KARACHI: The Hepatitis Prevention and Control Programme has achieved significant milestones and there are a number of solid statistics to back it up. But according to Dr Ayaz Ali Memon, the manager of the programme, a lot has yet to be done.
In recent times, the programme has stepped up its game to keep a check on the disease. A total of 1,446 screening camps were established last year alone. Just under one million people have been screened for the disease in Sindh. About 6.7 million people living in the province have also been inoculated against the disease.
Over the past three years, new molecular labs have been established at Civil Hospital, Mirpurkhas, Chandka Medical College, Larkana, and Ghulam Mohammad Mahar Medical College, Sukkur. While talking to The Express Tribune, Dr Memon said, “These labs cover the most populated areas of the province. Screening will help prevent the spread of the disease.”
Dr Memon added that despite all of this, greater effort is required to prevent new cases. The programme he is working for is slated to end in 2014, but the incidence of hepatitis B and C is steadily rising across Pakistan. Though there is no exact figure of the number of people infected, rough estimates place the number of people in Sindh with hepatitis B at one million and hepatitis C at two million. The number of infections is on the rise across all age groups. Globally, around 600,000 people die every year because of hepatitis B, while hepatitis C claims around 350,000 lives.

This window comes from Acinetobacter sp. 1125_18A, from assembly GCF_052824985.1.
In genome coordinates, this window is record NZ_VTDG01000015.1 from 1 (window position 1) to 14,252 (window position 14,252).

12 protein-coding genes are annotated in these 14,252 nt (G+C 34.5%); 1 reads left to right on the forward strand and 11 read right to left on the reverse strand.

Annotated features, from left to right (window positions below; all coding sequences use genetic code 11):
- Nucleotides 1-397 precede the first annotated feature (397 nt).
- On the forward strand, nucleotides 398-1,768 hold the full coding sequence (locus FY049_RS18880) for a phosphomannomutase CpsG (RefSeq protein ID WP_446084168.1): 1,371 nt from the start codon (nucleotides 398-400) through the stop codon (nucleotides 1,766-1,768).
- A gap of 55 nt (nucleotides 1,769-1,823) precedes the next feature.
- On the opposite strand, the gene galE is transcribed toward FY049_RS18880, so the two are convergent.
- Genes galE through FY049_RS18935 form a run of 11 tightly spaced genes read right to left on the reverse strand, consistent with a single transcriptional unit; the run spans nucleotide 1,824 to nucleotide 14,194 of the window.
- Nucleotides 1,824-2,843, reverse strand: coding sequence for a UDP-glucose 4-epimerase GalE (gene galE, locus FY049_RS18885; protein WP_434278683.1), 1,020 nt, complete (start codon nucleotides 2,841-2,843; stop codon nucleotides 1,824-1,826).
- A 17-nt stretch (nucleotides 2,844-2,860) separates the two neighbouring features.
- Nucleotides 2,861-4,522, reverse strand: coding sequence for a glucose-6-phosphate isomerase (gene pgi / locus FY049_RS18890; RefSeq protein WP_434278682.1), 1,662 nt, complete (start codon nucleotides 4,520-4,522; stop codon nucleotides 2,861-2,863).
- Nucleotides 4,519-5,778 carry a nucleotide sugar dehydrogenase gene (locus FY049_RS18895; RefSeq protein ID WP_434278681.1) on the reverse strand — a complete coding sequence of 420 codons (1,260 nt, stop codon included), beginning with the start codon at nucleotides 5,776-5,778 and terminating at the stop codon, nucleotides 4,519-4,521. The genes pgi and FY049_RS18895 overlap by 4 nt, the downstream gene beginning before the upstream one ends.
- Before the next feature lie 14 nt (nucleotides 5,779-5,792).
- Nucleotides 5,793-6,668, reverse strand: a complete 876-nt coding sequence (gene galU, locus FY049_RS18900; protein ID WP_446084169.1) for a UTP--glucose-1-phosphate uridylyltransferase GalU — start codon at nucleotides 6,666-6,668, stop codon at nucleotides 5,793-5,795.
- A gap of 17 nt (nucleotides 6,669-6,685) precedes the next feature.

Dr Memon said that there is a need to improve the availability and storage of vaccines across the province. A lack of cold storage can make it difficult to store vaccines and subsequently drives to inoculate people. He added that five cold storage chains have been established in the province – three in Hyderabad and one each in Larkana and Khairpur.
How it spreads
Hepatitis A is usually seen in children and Hepatitis E in adolescents. Both spread through contaminated food and water. Hepatitis A and E viruses are self-limiting and settle within a few days to a few weeks. Major risk factors include sharing of needles or blades, transfusion of unscreened blood and unsafe sexual practices. The disease can also be transferred from an infected mother to her newborn.
Published in The Express Tribune, February 19th, 2013.